Diabetes is a chronic condition and suffering from this disease can make it difficult for you to pick up the best food. Also, eating anything and everything can make diabetes worse and may lead to complications. In order to control your blood sugar level, you need to include only healthy food in your daily diet. Also Read - Diabetes Insipidus: A Strange Condition That Constantly Keeps You Super Thirsty
According to the researchers in the field, fiber-rich food are considered best to have if you are a diabetic. Apart from lowering the level of blood sugar fiber keeps the nutritional requirement in check. Being packed with substances like cellulose, lignin, and pectin, fiber-rich food can keep your digestive enzymes in action. Found in plant-based food, fiber also reduces the absorption of cholesterol in the body and helps in effective weight loss. Here, we list a few fiber-rich food that you can have in order to manage diabetes. Also Read - Diabetes Drug Linked to Increased Risk of Problems Like Heart Failure
These colourful legumes contain both proteins and fiber and therefore considered extremely nutritious. Approximately 40 per cent of total carbohydrates present in lentils is fiber and that is what helps in regulating blood sugar response. Per 100 grams serving of lentils contains more than 15 grams of fiber, states the United States Department of Agriculture. Also Read - Diabetes: Don't Believe in These Myths Associated With The Disease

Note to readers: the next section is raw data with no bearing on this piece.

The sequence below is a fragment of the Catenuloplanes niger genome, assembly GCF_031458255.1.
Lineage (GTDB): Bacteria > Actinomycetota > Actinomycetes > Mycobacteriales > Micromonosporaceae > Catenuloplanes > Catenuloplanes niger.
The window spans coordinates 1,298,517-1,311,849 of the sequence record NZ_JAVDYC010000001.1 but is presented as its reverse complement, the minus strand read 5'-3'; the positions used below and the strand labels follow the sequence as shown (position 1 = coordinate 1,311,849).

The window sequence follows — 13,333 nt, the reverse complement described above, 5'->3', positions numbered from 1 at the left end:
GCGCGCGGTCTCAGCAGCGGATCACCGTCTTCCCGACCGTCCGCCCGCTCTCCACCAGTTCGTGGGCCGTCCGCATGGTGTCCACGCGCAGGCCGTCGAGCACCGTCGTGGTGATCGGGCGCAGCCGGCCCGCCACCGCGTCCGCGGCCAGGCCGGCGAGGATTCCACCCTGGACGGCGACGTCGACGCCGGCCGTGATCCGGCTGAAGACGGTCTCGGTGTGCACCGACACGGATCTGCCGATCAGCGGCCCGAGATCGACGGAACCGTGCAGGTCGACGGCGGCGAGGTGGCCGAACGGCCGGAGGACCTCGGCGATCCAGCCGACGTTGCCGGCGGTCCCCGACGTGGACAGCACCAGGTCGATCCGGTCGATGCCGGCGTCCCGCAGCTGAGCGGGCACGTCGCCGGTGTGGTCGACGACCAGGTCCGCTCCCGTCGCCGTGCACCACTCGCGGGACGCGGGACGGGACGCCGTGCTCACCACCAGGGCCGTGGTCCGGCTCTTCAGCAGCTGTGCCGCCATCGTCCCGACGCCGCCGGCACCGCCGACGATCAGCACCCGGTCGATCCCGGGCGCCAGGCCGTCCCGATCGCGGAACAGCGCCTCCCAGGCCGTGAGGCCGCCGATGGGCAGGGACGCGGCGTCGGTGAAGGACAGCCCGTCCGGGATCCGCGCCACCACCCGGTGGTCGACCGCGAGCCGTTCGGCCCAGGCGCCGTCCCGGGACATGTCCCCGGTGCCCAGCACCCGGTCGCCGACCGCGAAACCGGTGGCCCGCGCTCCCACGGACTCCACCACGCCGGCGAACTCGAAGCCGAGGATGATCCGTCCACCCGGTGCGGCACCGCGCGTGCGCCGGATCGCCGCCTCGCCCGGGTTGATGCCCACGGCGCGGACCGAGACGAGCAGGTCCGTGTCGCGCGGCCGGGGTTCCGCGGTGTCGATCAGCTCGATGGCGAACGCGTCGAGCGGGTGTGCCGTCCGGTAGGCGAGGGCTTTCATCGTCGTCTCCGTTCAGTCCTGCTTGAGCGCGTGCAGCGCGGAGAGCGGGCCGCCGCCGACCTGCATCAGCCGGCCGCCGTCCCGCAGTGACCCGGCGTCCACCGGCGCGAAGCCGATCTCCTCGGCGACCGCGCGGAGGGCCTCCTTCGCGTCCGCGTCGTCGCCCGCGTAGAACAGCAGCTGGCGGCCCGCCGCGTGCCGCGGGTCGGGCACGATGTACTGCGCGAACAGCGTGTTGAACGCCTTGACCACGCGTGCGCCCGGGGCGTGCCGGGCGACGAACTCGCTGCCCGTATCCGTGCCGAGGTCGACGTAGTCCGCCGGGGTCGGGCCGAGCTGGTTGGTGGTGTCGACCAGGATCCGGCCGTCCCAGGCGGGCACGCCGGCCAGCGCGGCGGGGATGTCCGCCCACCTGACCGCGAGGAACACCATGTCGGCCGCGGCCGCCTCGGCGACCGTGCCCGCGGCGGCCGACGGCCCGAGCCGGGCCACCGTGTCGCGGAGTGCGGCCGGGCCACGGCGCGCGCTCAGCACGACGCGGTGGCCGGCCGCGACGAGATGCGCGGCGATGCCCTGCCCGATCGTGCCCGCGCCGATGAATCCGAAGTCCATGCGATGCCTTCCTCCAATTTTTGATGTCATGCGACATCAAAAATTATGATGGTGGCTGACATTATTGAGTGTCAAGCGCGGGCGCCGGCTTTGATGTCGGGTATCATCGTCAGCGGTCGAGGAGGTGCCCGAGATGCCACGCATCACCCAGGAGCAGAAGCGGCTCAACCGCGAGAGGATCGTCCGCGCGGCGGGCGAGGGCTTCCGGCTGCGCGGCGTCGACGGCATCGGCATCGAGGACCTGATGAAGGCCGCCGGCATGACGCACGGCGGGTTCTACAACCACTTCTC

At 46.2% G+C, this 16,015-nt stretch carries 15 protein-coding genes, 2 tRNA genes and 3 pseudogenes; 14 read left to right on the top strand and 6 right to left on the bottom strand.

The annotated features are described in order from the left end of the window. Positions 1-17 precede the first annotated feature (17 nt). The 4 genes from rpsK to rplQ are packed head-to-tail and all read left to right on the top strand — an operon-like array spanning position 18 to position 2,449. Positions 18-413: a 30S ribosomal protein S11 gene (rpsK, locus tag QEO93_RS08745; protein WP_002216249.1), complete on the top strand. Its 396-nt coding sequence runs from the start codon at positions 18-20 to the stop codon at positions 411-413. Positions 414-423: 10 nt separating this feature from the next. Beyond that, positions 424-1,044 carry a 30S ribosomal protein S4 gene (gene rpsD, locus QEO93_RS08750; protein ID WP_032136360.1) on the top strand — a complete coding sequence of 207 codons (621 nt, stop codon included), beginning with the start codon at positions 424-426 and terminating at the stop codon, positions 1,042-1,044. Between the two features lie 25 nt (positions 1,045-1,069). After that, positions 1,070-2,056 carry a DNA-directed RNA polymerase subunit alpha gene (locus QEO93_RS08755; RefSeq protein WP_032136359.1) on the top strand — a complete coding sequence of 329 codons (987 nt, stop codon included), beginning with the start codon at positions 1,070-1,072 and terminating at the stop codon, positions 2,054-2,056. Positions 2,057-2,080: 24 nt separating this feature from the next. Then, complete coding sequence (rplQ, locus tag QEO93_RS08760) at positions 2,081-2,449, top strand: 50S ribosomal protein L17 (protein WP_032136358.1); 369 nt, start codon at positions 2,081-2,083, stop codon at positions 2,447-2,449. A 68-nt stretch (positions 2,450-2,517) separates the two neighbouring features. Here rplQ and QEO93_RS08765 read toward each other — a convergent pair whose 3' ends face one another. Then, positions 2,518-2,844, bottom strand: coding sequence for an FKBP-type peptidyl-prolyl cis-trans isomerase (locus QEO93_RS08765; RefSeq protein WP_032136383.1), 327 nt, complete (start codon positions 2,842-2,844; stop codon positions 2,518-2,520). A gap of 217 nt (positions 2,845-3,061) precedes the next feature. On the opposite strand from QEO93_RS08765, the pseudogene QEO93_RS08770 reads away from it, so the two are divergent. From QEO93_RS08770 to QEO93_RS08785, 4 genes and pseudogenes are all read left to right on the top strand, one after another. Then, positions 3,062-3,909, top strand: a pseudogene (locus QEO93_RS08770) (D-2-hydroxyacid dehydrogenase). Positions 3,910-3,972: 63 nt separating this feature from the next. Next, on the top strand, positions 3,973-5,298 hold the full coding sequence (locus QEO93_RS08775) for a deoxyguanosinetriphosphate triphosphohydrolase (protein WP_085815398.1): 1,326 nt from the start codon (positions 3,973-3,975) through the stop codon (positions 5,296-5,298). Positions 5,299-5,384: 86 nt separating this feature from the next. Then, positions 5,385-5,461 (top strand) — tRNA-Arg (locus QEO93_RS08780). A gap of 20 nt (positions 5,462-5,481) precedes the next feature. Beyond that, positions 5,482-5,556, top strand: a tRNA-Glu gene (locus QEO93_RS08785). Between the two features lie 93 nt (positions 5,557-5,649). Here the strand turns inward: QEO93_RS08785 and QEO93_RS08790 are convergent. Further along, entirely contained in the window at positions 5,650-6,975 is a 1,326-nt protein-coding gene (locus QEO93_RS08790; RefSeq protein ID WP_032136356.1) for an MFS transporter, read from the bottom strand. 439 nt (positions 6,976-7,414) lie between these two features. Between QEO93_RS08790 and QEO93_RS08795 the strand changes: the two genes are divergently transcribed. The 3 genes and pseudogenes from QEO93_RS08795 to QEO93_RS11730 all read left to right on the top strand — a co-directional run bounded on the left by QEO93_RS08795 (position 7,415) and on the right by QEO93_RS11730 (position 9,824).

Being a rich source of insoluble fiber called lignan, flaxseeds are good for diabetics. Their daily consumption can keep heart complications associated with diabetes like stroke and attacks at bay. Flaxseeds not only keep the blood sugar under control but also improve insulin sensitivity and gut health.
Whole grains including oats, pasta, brown rice, etc. are packed with fiber that is known to digest slowly and keep you satiated for long. Also, this prevents a sudden increase in blood sugar levels. Daily consumption of whole-grain can prevent weight gain, which is considered as one of the major factors associated with the onset of diabetes.